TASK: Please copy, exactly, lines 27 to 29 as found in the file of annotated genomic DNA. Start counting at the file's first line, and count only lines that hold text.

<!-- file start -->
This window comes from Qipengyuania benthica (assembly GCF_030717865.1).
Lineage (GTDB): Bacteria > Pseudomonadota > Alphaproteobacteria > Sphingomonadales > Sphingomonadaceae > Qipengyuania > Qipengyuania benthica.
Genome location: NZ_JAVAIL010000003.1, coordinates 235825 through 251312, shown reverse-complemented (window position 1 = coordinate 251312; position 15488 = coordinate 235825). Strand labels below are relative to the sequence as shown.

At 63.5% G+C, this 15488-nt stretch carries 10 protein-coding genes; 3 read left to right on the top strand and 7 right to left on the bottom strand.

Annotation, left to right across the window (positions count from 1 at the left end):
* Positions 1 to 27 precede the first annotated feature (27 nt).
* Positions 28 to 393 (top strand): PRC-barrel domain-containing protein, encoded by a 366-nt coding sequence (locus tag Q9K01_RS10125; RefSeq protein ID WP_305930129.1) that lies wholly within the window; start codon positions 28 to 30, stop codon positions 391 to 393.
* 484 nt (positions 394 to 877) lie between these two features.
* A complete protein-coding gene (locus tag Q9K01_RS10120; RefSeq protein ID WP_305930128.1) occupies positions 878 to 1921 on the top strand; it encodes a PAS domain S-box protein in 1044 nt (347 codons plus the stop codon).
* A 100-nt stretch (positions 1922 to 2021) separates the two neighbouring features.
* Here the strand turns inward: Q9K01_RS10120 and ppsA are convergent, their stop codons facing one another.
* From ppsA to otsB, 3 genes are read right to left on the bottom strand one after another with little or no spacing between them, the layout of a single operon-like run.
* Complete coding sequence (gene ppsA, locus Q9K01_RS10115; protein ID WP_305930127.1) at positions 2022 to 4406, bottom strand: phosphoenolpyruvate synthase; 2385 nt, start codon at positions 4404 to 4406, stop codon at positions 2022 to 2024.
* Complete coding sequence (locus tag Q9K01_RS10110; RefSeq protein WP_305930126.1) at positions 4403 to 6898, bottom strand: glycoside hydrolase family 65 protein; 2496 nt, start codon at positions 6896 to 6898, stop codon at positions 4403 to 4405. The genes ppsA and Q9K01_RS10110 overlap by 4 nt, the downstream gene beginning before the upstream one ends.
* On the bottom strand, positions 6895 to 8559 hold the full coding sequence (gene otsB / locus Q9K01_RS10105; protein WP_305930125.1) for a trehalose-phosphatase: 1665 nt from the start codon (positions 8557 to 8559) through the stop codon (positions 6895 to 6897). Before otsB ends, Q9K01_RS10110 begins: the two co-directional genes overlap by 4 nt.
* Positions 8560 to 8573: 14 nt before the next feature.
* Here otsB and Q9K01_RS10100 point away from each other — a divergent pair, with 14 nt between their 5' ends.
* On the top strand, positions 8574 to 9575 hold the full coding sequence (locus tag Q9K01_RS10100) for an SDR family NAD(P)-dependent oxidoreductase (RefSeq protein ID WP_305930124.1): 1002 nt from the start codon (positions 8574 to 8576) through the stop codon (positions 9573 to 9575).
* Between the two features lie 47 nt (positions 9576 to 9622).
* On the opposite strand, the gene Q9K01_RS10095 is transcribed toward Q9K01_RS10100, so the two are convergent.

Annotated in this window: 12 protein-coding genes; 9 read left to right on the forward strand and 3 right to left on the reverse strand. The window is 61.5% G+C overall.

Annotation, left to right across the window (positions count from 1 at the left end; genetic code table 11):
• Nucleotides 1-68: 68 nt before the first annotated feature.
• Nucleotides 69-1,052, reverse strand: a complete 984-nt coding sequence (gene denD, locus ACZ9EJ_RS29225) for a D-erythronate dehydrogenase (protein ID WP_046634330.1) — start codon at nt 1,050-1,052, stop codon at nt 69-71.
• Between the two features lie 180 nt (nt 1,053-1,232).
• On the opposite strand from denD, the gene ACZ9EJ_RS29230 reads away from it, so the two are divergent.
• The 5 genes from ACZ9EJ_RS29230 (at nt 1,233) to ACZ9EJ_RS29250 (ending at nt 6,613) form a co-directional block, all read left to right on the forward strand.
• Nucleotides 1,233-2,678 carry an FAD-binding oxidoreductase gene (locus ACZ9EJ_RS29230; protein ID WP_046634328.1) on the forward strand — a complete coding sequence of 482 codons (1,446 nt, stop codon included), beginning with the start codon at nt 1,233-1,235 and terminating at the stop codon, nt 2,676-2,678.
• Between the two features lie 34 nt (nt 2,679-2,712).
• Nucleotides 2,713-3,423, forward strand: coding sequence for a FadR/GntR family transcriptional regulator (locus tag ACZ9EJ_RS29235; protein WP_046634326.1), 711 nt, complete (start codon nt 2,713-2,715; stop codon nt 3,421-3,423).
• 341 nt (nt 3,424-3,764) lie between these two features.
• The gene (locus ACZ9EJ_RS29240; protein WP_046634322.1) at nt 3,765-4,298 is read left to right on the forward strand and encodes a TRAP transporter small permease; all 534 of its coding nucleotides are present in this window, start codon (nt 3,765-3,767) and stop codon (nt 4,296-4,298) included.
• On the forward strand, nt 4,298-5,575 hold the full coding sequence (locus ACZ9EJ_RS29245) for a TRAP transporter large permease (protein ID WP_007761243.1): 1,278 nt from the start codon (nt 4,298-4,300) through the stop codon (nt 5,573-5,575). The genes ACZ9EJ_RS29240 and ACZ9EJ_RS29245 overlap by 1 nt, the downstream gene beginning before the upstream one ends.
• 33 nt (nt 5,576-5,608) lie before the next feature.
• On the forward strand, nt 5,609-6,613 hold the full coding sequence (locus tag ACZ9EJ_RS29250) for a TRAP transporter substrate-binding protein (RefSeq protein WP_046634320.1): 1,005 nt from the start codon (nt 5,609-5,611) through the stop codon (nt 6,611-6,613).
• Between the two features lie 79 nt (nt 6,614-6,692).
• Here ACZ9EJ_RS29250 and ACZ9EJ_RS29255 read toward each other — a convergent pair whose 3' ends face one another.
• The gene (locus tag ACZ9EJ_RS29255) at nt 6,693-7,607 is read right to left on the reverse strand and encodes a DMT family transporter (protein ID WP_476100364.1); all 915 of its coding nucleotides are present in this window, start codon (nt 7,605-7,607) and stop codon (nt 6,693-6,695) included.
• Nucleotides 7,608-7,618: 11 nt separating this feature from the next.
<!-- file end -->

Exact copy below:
• The 5 genes from ACZ9EJ_RS29230 (at nt 1,233) to ACZ9EJ_RS29250 (ending at nt 6,613) form a co-directional block, all read left to right on the forward strand.
• Nucleotides 1,233-2,678 carry an FAD-binding oxidoreductase gene (locus ACZ9EJ_RS29230; protein ID WP_046634328.1) on the forward strand — a complete coding sequence of 482 codons (1,446 nt, stop codon included), beginning with the start codon at nt 1,233-1,235 and terminating at the stop codon, nt 2,676-2,678.
• Between the two features lie 34 nt (nt 2,679-2,712).